Ability Ministry Summer 2018 Series: Part 2 of 7
To create successful transitions and environments for teens as they age out of children’s ministry there are several things to consider.
One key thing to avoid is “mental age” pigeonholing. Pigeonholing is a curious word. Consider how it has come a part of our language. Pigeons in medieval times were kept as domestic birds. They were kept primarily for their meat. Their holes where they nested were small openings or recesses in a wall. In the late 1700s companies used very similar looking small cubbies in the recesses of walls and called them “pigeon holes.” They used these small compartments to sort and classify documents. Now consider the slang “being pigeonholed.” Being pigeonholed means that you are classified and unfairly stuck in a certain category.
Have you ever heard a parent or volunteer say something like this:
He may be 18 years old, but mentally he is only about 6 years old.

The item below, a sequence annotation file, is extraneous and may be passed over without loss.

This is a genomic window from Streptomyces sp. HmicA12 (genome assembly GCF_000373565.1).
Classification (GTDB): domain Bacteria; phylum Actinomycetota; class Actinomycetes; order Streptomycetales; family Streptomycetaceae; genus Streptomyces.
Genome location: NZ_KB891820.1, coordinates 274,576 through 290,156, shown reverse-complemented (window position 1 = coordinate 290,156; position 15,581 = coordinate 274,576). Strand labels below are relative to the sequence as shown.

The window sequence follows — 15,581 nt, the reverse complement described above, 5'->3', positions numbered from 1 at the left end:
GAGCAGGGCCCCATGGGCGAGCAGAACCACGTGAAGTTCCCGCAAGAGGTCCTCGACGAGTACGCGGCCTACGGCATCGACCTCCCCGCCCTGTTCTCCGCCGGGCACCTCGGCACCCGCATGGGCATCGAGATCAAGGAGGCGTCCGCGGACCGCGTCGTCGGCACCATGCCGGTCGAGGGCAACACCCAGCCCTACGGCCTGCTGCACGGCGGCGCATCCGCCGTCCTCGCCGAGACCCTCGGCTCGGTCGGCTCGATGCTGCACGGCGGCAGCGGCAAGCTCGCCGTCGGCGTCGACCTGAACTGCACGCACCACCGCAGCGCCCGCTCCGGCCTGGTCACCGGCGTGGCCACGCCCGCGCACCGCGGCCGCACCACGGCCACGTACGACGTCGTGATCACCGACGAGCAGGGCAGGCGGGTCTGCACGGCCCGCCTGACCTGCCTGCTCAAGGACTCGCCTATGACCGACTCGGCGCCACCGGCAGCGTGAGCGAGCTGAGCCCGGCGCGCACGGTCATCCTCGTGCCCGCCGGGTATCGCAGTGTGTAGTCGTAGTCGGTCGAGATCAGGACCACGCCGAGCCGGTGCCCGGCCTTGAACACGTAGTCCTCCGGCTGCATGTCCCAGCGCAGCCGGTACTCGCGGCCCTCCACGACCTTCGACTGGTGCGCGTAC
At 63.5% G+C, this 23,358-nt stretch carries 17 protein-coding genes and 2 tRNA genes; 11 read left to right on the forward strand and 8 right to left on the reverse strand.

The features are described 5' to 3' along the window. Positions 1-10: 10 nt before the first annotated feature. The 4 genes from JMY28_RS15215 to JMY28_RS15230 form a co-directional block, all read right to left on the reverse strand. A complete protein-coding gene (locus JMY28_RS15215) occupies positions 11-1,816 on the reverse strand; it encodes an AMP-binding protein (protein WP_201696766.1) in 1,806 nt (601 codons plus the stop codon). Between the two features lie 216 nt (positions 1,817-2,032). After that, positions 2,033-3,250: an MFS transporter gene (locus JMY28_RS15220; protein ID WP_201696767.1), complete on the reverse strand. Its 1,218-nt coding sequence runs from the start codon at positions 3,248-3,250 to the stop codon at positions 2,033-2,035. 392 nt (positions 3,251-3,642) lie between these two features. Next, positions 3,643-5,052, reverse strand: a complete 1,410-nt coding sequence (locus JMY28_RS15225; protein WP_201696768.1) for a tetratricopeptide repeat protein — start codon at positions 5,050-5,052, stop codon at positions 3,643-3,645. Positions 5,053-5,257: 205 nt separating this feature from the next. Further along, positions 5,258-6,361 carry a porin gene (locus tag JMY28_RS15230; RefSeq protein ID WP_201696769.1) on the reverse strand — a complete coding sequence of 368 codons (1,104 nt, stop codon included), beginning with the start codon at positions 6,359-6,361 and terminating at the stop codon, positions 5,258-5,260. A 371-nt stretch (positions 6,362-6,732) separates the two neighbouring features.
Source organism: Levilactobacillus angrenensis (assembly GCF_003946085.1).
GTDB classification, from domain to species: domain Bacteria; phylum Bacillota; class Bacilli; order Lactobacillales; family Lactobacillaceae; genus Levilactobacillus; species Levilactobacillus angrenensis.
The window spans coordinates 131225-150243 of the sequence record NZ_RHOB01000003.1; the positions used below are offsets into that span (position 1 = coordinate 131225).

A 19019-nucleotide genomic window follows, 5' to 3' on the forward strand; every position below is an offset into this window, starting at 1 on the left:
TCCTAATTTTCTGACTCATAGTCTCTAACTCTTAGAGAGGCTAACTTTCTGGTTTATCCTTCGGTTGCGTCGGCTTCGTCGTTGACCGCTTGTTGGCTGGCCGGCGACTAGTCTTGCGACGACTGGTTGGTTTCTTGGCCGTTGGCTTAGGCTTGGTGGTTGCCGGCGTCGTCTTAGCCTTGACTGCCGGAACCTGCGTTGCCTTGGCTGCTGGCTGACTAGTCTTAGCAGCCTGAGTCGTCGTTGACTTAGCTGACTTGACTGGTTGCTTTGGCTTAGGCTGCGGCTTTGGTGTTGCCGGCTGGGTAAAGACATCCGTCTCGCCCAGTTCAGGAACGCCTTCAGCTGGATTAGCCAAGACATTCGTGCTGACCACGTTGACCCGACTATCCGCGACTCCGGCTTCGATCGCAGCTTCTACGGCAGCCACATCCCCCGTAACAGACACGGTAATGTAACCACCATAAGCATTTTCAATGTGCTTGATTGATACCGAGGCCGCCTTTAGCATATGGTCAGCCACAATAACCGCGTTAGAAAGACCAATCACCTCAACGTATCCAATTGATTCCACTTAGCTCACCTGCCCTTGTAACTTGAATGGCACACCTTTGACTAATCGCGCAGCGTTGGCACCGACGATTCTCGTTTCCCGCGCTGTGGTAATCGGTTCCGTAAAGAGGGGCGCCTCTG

This is a dangerous mentality, because it compartmentalizes a person based upon only one aspect of who they are. This mentality ignores all the other aspects of a person’s being including but not limited to the emotional, physical, spiritual, etc. Churches should never hold back a teen and forever keep them in first grade for example, because they have been pigeonholed as having only the mentality of someone who is 6 years old. You must always consider the whole person. Teens should be kept together based upon their chronological ages because this benefits the whole person and all those around. Pigeonholing should always be avoided.
So, the first step in successful transitioning is to make sure teens age out of children’s ministry.
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